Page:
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a new and favourable environment to be the strongest force both to modify and to control the defects of a vicious heredity. I believe that we can alter the physical and psychical characters through the influence of the environment-and school teachers acquainted with the family history of a child may be able to guard against the bad effects of a family heredity—otherwise where does the reformer, the sociologist, and the educationalist come n ? It is the logical basis of all the ethics. I know that it is urged by Weis. mann and others that one portion of the germ plasm lies dormant in the body of

general experience tends to press one particular line of thought upon him, viz., that where drinking had begun with the parents of a child prior to its birth, and where such drinking had become habitual and had been long continued, the effects, seen in many ways in the child's organism, were necessarily permanent, and if the child is placed early enough in a healthy environment, the inherited evil tendencies and effects appear to diminish year by year. Where, however, drinking began two or three generations back with the grandparents or great grandparents, then the character of the evils was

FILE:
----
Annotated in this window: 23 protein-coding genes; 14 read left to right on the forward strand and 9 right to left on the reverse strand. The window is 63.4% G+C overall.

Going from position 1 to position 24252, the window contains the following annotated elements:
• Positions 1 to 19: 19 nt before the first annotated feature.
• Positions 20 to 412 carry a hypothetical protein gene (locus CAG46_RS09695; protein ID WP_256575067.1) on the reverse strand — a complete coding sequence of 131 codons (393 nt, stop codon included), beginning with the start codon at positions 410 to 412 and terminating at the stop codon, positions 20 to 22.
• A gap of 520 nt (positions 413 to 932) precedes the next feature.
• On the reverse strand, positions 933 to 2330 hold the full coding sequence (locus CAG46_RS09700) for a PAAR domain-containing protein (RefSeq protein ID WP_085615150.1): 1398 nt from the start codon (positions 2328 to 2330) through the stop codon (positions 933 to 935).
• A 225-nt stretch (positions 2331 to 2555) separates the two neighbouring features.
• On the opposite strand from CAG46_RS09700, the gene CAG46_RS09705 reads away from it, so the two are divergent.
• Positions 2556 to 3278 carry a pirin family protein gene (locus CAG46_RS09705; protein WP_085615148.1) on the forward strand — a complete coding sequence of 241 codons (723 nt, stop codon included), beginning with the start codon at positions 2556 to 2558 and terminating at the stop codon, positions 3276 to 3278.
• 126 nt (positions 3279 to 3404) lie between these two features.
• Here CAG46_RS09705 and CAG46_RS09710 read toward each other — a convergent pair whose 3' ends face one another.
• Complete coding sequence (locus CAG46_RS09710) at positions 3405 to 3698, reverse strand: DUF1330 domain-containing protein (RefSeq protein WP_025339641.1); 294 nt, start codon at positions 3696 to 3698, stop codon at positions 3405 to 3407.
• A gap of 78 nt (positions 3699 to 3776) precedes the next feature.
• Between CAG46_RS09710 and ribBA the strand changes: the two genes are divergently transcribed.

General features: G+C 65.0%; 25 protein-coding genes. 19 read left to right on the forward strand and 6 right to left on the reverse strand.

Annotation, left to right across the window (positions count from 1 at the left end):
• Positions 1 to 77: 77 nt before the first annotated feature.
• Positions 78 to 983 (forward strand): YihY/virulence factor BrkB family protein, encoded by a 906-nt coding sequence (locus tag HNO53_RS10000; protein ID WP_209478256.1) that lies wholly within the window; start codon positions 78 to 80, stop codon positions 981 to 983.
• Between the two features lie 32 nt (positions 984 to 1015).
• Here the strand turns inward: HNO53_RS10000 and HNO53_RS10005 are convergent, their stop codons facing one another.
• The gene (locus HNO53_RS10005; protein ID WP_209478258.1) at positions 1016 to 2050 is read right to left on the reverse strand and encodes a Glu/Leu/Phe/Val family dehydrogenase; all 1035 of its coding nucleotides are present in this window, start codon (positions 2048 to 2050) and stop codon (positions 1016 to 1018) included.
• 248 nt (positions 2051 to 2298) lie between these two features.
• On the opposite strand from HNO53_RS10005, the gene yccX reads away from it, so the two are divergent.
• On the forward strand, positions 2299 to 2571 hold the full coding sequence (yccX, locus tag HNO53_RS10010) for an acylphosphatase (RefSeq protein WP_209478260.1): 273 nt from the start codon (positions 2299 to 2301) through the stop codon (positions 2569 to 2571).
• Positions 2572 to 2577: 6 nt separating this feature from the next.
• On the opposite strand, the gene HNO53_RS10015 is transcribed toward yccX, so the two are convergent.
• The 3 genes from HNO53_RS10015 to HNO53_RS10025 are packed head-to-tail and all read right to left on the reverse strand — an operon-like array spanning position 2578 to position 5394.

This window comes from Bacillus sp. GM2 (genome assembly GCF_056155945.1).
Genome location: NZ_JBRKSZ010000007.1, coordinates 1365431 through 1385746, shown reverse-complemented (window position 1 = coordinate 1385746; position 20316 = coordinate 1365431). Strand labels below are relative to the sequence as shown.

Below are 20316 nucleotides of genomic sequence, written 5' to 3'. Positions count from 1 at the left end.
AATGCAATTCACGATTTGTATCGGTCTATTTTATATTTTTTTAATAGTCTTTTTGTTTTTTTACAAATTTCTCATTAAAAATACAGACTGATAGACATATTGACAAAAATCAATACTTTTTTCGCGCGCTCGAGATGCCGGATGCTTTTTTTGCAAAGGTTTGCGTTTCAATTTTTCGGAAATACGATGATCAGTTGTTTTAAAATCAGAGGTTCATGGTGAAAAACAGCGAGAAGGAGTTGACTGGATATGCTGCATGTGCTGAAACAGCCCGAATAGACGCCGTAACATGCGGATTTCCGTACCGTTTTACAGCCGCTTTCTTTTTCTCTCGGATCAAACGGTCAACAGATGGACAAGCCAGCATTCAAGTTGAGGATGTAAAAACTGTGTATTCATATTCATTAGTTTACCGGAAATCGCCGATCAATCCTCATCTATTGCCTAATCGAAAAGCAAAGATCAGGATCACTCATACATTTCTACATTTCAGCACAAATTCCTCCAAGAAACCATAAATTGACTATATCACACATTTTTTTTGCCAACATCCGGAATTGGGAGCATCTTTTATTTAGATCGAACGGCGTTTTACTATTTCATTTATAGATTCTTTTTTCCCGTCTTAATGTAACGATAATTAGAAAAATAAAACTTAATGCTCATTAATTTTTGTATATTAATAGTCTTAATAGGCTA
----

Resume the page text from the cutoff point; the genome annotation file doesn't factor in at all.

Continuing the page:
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the host, giving rise to the continuity much more permanent, powerful, and deof the germ plasm from generation to genera- teriorating tion, and that the other portion becomes the Look also at the pictures presented by Dr. new organism, and I am also aware that the Hall's experiment at Leeds already referred to. deductions of morphology, laboratory experi- Look again at the statistics of Claybury ments, and microscopical observations are Asylum where physical drill is applied to the against the transmission of acquired character- women, and farm or workshop occupation, istics, but the practical man does not coincide such as carpentering, wood-carving, tailorwith this view, and the experience of the ing, shoemaking, painting, &c., is prophilanthropists does not support it Look at vided for the men, and where both sexes the picture from Dr. Barnardo's I!ome of the are fed upon a considered and fixed dietary girls of 14 years of age, who for years have scale. During 1903, 45 patients who recovered been clothed, nourished, and trained mentally were detained from one to three months, 27 and physically in accordance with the laws of were detained from three to six months, 21 health, and yet who were received as deterior- from six to nine months, and 21 from nine to ated specimens from the waifs and strays of 12 months. Those from 15 to 20 years of age the slums of East London. Compare their gained an average of 16 lbs., those from 20 to height and weight with others. Dr. Barnardo 25 gained 17 lbs., and those from 25 to 30 himself says in regard to drink that his years of age 12 lbs. - A gain in weight indi. cates, as a very general rule, marked im- their lives. The conclusions of Booth show provement in mental health as well as physique. how crowds of people have their happiness I cannot help thinking that too much is made stified by their environment in our own city, of heredity and too little of environment. where an immense number of poor people live Whilst upon this aspect I venture to call special in small and badly ventilated apartments, with attention to the success, mentally and phy- filth and squalor in their mean streets, and sically, which has attended the application of where their children become unhealthy, drill, or a methodical use of muscular exercise anæmic and stunted from the want of pure air in the case of the female patients under my and radiant light. As to the association of treatment. Besides improving the mind and religion and cleanliness, we are encouraged to strengthening the body, this exercise has a believe that cleanliness and godliness are special educational value, for it connects characters essentially English, and that as a mental and muscular processes, it quickens people we are the most godly and cleanly race the senses, re-opens dormant paths in the upon whom the sun has the privilege of shining, mind, and, by engaging the attention, ensures but it is a rude shock to learn that the baths in a more precise and ready re-action to outward the model dwellings are osten used as recepstimula. My colleague, Dr. Ewart, and my- tacles for lumber. As to poverty there were in self, can speak in the highest praise of Swedish London, according to the census of 1891, no drill, as the system is called, as a corrective fewer than 174,500 tenements consisting of a of neurotic heredity, and a valuable addition single room, each giving shelter to families, to the treatment of the insane. It places the varying from three to 12 persons, and there nervous system in a more normal state of ten- are over a million and a quarter of people sion, the whole mind, for the time, is absorbed whose wages for an average family of five does in one task, and there is a pleasant reaction, not exceed 215. per week. In the first week of due to a new attainment. It has been wit. February, 1904, there were in London no less nessed by the Lunacy Commissioners, who than 117,307 paupers, of whom 75,085 were recommend its extension, and some pictures of indoor and 42,222 were out-door. This shows it are shown here to-night for the first time. an increase of 1,191 upon the corresponding I feel certain that physical culture is one of week of 1903, and of 6,641 over the correspondthe greatest needs for our young people of ing week of 1902, and 10,367 over that of 1901, to-day, and the matter is not too strongly a greater proportion per 1,000 of the population urged in that invaluable report of the Com- than for the corresponding period of any year missioners appointed to investigate physical since 1875, showing a definite spreading of the training in Scotland, a report which it is not dependence upon State assistance, and a too much to say should be in the hands of decline in the effective strength of individual every teacher, as well as of every father of a self-help and self-respect, which are the vital family.